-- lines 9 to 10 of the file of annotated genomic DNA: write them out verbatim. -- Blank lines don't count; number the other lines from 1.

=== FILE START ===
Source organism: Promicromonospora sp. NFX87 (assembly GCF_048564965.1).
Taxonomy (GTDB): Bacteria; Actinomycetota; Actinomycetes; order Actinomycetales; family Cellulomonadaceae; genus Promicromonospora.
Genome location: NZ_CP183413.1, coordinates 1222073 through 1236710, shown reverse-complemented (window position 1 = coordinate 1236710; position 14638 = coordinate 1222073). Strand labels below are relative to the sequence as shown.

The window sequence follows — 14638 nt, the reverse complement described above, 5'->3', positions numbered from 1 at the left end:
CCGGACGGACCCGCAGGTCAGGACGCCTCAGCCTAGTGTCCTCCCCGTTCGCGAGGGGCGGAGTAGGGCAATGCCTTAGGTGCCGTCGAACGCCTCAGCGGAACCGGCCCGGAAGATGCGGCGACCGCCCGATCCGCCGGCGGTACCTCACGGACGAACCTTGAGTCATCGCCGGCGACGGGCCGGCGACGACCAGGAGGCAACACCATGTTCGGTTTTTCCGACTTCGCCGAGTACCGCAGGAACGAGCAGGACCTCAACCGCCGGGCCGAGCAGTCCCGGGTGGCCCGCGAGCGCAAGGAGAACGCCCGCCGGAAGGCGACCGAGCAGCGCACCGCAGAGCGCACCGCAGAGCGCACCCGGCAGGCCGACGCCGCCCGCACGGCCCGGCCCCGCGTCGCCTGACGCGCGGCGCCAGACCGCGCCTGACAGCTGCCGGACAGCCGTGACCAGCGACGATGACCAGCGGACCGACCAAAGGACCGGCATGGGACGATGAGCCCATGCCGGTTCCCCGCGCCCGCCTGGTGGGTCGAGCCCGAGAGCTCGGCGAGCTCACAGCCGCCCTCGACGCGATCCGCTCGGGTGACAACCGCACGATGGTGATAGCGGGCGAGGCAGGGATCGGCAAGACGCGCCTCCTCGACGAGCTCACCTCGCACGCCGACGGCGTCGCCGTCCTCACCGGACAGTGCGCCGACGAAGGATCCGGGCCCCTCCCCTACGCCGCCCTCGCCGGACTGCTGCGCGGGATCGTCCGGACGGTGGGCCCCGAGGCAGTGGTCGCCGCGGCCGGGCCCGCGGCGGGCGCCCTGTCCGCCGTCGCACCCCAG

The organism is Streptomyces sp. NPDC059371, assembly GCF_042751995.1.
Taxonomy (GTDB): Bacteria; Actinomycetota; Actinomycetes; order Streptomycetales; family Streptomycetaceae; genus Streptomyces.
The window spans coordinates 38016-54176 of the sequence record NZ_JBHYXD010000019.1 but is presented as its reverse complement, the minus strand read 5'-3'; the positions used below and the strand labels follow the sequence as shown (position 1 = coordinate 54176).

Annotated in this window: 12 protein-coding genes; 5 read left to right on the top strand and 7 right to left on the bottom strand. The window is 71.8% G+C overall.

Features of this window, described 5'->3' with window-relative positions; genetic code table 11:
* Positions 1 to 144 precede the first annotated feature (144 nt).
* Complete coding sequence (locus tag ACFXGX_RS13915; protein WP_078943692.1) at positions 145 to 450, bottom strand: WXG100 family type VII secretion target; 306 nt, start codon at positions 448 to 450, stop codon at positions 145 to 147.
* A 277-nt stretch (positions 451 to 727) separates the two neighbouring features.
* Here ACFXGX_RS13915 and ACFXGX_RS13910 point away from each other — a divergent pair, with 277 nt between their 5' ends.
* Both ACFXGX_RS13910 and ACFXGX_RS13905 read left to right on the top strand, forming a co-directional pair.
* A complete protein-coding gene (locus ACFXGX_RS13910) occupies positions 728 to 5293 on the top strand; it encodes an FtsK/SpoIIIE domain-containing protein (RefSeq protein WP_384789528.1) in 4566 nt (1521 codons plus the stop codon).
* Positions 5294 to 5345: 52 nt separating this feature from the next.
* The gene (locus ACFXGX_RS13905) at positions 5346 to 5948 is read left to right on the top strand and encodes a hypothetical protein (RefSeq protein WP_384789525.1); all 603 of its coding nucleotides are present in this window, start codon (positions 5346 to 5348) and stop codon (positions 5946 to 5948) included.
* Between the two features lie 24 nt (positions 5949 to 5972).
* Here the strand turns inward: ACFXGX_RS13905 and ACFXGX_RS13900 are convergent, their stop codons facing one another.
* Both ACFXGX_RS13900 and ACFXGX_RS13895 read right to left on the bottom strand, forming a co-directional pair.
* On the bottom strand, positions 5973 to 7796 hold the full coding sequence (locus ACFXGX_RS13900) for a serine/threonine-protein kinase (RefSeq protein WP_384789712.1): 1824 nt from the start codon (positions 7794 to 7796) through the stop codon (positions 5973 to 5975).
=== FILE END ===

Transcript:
Annotated in this window: 12 protein-coding genes; 5 read left to right on the top strand and 7 right to left on the bottom strand. The window is 71.8% G+C overall.

Features of this window, described 5'->3' with window-relative positions; genetic code table 11: